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  • Rumi Tsuchihashi

I can't do it is an okay answer.



"This isn't a spotless life. There is much ahead, my immaculate peach."

- Cheryl Strayed



"Where's the paper?" I asked my mother one Sunday. It was around 11 a.m. Back then, I was a college dorm dweller, and The Seattle Times was a treat I looked forward to whenever I visited my parents.


"In the trash," she answered, matter of factly. By then, it'd been in the bin for two hours already.


Spotless is one of my least favorite words in the English language. It makes the hair on the back of my neck stand up. No grime, no crumb, no piles, no stains, no loose ends, no blemishes, no crookedness, no slop. I picture a sterile world in which, good or bad, nothing grows and nothing surprises.


I am anything but spotless. From the freckles that cover my face to the paper stacks I leave on every surface, I am spot-full. Which sounds a lot like spiteful. And growing up, I think my mother thought of me as exactly that: spiteful. Spiteful of her need for a threat-free environment.


Since late February 2020, the art of germ control (or lack thereof) has been dominating the news. Everyone is being called upon to sterilize their environments. To allow no funk to get near them. Clean freak has become an obsolete term—that person is simply "extra thorough."


You may think that I despise clean-folk. That isn't the case at all.


All those years growing up, I felt so bad about the way I was. I wanted my mom to feel loved and respected. I was sure that my spotlessness would do the job, so I tried my darnedest to be spotless for her. But mostly, I messed up. I doubt she even knew that I was trying.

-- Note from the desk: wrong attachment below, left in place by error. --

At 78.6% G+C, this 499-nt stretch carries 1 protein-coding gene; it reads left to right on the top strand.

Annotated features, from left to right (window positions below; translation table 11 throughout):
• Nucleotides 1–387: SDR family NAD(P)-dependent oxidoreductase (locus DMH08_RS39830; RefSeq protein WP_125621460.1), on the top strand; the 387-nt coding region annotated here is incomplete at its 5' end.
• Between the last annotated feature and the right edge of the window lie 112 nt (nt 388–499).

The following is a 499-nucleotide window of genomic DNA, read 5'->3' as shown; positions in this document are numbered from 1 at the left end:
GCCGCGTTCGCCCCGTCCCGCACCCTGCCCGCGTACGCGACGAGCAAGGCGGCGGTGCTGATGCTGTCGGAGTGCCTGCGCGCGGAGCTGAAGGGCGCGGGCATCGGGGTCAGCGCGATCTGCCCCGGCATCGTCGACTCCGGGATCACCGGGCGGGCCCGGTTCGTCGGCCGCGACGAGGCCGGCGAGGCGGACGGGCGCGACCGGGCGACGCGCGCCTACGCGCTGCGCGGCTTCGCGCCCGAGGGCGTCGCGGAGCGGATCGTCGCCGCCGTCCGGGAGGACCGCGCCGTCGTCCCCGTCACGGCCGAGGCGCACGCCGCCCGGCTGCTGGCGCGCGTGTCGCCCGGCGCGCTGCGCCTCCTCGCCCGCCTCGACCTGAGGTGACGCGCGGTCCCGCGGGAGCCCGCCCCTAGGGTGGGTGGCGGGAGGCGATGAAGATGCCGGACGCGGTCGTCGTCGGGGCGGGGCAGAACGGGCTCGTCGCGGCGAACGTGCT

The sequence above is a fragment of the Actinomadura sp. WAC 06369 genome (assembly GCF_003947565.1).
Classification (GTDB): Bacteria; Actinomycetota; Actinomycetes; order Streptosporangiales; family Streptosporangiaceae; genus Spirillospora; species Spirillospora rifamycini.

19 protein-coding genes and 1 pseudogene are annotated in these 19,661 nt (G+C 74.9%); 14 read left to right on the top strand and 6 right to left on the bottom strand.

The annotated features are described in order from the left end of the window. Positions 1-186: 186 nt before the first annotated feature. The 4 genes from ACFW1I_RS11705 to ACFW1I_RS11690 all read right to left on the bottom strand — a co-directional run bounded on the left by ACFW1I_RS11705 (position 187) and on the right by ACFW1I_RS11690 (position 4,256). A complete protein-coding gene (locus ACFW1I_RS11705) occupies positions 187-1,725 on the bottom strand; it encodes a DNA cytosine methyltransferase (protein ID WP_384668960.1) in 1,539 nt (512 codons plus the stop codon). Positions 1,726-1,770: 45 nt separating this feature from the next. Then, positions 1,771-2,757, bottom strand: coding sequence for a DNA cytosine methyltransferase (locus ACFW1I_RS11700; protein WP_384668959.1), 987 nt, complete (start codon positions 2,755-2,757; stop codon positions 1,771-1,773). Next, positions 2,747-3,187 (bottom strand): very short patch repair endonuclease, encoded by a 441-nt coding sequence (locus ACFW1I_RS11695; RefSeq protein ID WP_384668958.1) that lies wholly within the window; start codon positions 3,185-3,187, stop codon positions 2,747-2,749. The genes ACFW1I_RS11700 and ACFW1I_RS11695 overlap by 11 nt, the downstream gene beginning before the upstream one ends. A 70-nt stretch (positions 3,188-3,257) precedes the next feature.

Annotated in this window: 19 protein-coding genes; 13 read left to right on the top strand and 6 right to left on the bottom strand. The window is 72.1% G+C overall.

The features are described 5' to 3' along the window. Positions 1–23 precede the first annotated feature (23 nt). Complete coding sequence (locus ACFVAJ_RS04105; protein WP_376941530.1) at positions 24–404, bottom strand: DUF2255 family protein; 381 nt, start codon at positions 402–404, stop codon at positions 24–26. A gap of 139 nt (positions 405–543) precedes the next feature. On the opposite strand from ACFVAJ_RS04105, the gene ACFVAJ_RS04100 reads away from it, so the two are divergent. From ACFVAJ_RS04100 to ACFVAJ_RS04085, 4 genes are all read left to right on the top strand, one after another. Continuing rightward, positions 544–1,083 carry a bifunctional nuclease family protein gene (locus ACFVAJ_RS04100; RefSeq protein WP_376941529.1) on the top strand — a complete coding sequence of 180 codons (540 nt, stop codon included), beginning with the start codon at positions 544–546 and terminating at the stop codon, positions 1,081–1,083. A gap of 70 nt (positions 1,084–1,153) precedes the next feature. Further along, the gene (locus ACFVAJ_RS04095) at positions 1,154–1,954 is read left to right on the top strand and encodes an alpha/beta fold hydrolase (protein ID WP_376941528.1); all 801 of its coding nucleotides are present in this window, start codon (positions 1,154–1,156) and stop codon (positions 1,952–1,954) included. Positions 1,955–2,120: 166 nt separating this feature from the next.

There's been a lot of suffering over the last couple of months. And I found myself trying to be the clean little girl I failed to be—even though no one from the outside was setting foot in my house anymore—as if it would show my love, my care and concern for everyone hurting because the world turned upside down and scary. Given how many people seemed intent on cleaning to feel sane or at least experience some modicum of control, I'd say that my impulse wasn't totally illogical.


But coronavirus be damned, I am not capable of managing a spotless existence.


And, once again, it's not for lack of trying.


It's just that I can't be something or someone that I'm not. I like surprises. I like things to grow. I'm okay with the fact that bad surprises and growths come with the territory. I need space for a little funk in my world even if some people I love don't share my point of view.


I think it's safe to say every single person on this planet has lost something over this pandemic. Everyone is under pressure to do what's right when, when you look closely, every "right" turns out to be a contradiction. And many world leaders are imploring us to carry on, to do impossible work.


So here's my little wish for you. Please let it be okay to say, "I can't." Be good with your limitations. You might be judged. You might disgust someone. You might be called spiteful.


But you might not. You might find that saying, "I can't" invites grace. Grace enough for you, for them, for me, for all.


And couldn't we all use a little grace today?


Xo,

Rumi


PS. I hope you're doing okay. And it's okay if you're not okay.


PPS. This is the anthem that's been rattling in my brain all month. I very much want to give love a chance as we navigate what's to come.

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